From Publishers Weekly
Emulating one of his favorite critics, Dr. Samuel Johnson, Bloom returns once more to sift through the Western canon, this time to discern and describe those writers whose brand of wisdom he holds in highest esteem. Beginning with Job and Ecclesiastes, and ranging from Plato, Homer, Cervantes, Shakespeare, Montaigne, Francis Bacon, Johnson and Goethe to Emerson, Nietzsche, Freud and Proust, Bloom writes gracefully about each as he evaluates by comparison and teases out indicators of their subtle interrelationships. Into this highbrow brew he interjects a personal note, describing how he is writing in the aftermath of life-threatening illness and with a renewed sense of the preciousness of literature's great lessons. At the heart of Bloom's project is the ancient quarrel between "poetry" and "philosophy." In Bloom's opinion, we ought not have to choose between Homer and Plato; we can have both, as long as we recognize that poetry is superior. Bloom considers Cervantes and Shakespeare the masters of wisdom in modern literature, "equals of Ecclesiastes, and the Book of Job, of Homer and Plato." He justifies his tastes with close readings of King Lear and Macbeth that find a Shakespearean variety of nihilism, a form of wisdom Bloom identifies as central to the poetic tradition. In his intricate discussion of each great writer, Bloom offers the rich perceptions of a scholar drawing on the whole of a long and thoughtful career.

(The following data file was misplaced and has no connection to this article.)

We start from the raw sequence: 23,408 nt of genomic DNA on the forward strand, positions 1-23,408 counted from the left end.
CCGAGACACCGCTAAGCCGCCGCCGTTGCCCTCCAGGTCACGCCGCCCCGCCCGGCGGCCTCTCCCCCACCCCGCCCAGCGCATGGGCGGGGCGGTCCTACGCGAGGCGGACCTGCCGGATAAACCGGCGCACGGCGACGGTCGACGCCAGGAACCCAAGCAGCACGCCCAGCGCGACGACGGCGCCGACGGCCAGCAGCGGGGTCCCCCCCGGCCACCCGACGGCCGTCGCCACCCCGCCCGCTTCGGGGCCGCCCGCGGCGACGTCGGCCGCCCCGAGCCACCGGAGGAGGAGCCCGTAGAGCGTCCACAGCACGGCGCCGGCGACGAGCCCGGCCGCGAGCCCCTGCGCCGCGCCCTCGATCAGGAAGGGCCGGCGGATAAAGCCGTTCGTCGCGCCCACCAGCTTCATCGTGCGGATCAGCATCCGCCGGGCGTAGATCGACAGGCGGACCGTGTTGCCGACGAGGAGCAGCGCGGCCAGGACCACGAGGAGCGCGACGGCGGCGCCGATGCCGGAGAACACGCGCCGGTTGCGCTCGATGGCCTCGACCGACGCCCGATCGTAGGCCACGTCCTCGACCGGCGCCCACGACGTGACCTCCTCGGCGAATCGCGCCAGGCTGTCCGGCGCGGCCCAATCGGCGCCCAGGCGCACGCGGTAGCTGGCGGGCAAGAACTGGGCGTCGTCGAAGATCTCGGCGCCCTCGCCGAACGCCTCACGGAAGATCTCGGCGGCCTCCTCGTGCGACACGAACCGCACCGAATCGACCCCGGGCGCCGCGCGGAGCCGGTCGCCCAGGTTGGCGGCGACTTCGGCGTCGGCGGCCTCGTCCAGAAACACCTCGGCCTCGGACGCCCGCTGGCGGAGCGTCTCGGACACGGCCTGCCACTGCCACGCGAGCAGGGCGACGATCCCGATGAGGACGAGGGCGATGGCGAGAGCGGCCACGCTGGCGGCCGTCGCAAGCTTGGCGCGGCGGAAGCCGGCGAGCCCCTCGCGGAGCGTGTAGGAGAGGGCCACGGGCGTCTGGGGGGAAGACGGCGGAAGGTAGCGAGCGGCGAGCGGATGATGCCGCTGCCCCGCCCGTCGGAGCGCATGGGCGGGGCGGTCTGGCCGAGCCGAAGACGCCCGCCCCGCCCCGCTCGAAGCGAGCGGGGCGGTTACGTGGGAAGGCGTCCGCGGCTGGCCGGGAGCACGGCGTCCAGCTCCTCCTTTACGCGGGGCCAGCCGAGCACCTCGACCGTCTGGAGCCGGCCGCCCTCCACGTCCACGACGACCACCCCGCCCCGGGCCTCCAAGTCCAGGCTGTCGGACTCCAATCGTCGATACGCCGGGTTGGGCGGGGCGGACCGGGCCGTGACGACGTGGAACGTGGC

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Passionate and prolific literary critic Bloom grows more munificent in sharing his erudition and appreciation, discoveries, and opinions with each book. Here he confides that this exegesis of what he calls wisdom literature "rises out of personal need" in the wake of a nearly fatal illness. Bloom declares that he now has "only three criteria" for literature: "aesthetic splendor, intellectual power, and wisdom." Thus armed, he elaborates on each quality in close readings of his favorite wisdom writings. Bloom begins with Job, "one of the world's great poems, though complex and ambivalent," and "his personal favorite" book in the Bible, Ecclesiastes. Trailing piquant asides on the state of American society, Bloom moves on to Plato, Cervantes and Shakespeare, the wise essayists Montaigne and Francis Bacon, his hero Samuel Johnson and the "endless wonder" Goethe, Emerson and Nietzsche, Freud and Proust, and the Gospel of Thomas and St. Augustine. Bloom's immersion in and gratitude for these diverse and inexhaustible works will inspire readers to be on the lookout for wisdom in every work that speaks to them. Donna SeamanCopyright © American Library Association. All rights reserved